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DARKO SUVIN WELLS AS THE TURNING POINT OF THE SF TRADITION H. G. Wells's first and. most significant SF cycle (roughly to 1904) is based on the vision of a Horrible New as the evolutionary sociobiological prospect for mankind. His basic situation is that of a destructive newness encroaching upon the tranquillity of the Victorian environment . Often, this is managed as a contrast between an outer framework and a story within the story. The framework is set in as staid and familiar Dickensian surroundings as possible, such as the cozy study of The Time Machine, the old antiquity shop of "The Green Egg", or the small towns and villages of Southern England in The War of the Worlds and The First Men in the Moon. With the exception of the protagonist who also participates in the inner story, the characters in the outer frame, representing the almost invincible inertia and banality of prosperous bourgeois England, are reluctant to credit the strange newness. By contrast, the inner story details the observation of and the gradual, hesitant coming to grips with an alien, superindividual force that menaces such life and its certainties by behaving exactly as bourgeois progress did in world history—as a quite ruthless but technologically superior mode of life. (Compare the uneasy conscience of an imperial civilization which did not wipe out only the bison and the dodo: "The Tasmanians, in spite of their human likeness were entirely swept out of existence in a war of extermination waged by European immigrants. Are we such apostles of mercy as to complain if the Martians warred in the same spirit?") As Wells observed, the element of newness is "the strange property or the strange world". The strange property can be the invention that renders Griffin invisible, or obversely new ways of seeing—literally, as in "The Crystal Egg", "The Story of Davidson's Eyes", and "The New Accelerator", or indirectly, as in the Time Machine or the Cavorite sphere. It is always cloaked in a pseudo-scientific explanation, the possibility of which turns out upon closer inspection to be no more than a conjuring trick by the deft writer, with "precision in the unessential and vagueness in the essential" as a critic put it—the best example being the Time Machine itself. The strange world is elsewhen or elsewhere. It is reached by means of a strange invention or it erupts 106 directly into the Victorian world in the guise of the invading Martians or the Invisible Man. But even when Wells's own bourgeois world is not so explicitly assaulted, the strange New always reflects back on its illusions, its "false security and vain self-satisfaction". The strange is menacing because it looms in the future of man. Wells masterfully translates some of the oldest terrors of man—the fear of darkness, monstrous beasts, giants and ogres, creepy crawly insects and Things outside the light of his campfire, outside tamed nature—into an evolutionary perspective that is supposed to be validated by Darwinian biology, evolutionary cosmology, and the fin-de-siecle sense of a historical epoch ending. Wells, a student of T. H. Huxley, eagerly used alien and powerful biological species as a rod to chastize Victorian man, thus setting up the model for all the Bug-Eyed Monsters of later chauvinistic SF. But the most memorable of those aliens, the octopus-like Martians and the ant-like Selenites, are identical to "The Man of the Year Million " in an early article ofWells's (alluded to in The War ofthe Worlds): they are emotionless higher products of evolution judging us as we would judge insects. In the final analysis, since the aliens are a scary, alternative human future, Wellsian space-travel is a trick, a variation on his seminal model of The Time Machine. His interplanetary contacts have a function quite different from Verne's liberal interest in the mechanics of locomotion within a safely homogeneous space. Wells is interested exclusively in the opposition between the bourgeois reader's expectations and the strange relationships found at the other end: that is why his men land on the Moon and his Martians on Earth. Science is the true, demonic master...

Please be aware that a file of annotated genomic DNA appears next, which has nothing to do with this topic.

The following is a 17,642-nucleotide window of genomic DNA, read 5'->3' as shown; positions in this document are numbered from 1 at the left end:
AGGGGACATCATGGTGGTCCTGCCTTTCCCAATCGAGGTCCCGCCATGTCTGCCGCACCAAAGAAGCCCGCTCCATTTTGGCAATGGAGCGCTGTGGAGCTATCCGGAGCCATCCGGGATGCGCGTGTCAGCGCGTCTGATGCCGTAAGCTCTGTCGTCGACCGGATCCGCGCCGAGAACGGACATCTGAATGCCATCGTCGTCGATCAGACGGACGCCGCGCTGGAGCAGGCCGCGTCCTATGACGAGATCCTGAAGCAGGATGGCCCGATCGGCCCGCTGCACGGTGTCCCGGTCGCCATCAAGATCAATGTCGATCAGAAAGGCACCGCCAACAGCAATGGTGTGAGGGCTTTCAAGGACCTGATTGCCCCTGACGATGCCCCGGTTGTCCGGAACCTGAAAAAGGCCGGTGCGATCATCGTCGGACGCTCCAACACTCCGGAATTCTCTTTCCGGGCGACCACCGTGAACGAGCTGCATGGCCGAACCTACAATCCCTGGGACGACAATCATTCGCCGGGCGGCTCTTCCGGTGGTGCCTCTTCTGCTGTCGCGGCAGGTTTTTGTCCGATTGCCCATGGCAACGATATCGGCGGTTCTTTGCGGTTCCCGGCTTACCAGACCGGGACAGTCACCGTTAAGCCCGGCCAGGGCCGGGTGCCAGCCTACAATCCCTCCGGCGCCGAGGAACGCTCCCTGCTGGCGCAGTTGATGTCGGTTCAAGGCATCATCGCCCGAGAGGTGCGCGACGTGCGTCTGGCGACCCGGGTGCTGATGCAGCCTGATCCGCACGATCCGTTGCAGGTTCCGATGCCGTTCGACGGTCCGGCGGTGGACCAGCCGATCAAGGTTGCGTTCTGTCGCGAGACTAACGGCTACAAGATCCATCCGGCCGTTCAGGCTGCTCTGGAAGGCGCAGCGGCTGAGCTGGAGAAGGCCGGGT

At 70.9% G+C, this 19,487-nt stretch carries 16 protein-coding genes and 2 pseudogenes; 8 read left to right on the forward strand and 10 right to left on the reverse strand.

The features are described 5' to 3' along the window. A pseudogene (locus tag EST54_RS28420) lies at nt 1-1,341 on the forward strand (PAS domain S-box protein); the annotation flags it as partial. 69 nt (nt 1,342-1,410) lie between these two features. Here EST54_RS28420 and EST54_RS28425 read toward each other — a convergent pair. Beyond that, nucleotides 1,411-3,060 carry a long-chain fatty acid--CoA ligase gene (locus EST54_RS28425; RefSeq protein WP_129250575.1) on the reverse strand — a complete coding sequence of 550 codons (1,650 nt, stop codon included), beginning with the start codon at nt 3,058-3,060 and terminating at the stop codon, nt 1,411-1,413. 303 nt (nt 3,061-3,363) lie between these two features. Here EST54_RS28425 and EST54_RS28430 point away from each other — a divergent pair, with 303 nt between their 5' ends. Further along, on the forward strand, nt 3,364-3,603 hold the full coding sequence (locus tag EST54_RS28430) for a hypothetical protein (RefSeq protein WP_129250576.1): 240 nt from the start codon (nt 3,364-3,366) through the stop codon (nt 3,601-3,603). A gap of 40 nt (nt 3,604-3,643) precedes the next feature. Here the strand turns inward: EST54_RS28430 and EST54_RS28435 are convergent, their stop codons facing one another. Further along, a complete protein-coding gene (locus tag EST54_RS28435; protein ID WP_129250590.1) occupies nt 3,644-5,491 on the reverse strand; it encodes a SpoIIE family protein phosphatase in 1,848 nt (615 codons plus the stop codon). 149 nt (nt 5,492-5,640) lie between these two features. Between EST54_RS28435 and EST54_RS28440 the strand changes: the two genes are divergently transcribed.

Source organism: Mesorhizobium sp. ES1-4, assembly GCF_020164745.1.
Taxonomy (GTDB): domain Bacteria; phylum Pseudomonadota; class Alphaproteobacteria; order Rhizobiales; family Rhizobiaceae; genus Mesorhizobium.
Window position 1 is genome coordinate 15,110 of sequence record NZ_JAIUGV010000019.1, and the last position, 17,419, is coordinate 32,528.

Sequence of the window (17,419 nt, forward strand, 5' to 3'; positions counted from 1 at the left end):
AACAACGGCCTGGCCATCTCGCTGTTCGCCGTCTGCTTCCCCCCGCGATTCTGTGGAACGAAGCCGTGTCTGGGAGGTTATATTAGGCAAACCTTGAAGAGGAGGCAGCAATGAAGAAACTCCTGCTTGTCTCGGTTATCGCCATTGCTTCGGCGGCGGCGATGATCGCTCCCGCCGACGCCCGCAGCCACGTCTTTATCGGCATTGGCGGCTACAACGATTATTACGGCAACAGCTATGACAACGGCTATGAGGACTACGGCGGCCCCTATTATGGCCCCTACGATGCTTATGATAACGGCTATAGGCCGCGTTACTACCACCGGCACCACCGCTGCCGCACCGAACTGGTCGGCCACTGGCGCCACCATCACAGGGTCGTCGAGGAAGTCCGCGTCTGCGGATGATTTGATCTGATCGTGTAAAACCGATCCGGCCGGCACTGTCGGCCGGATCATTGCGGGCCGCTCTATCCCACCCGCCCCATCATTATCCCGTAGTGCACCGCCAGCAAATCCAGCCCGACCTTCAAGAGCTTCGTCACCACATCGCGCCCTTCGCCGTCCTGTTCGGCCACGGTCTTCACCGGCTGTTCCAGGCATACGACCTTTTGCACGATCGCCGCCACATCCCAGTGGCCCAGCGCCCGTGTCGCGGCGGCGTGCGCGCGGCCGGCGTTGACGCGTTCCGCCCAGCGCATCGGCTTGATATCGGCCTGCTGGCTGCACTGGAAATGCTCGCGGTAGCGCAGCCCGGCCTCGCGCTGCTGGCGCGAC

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pp. 106-115
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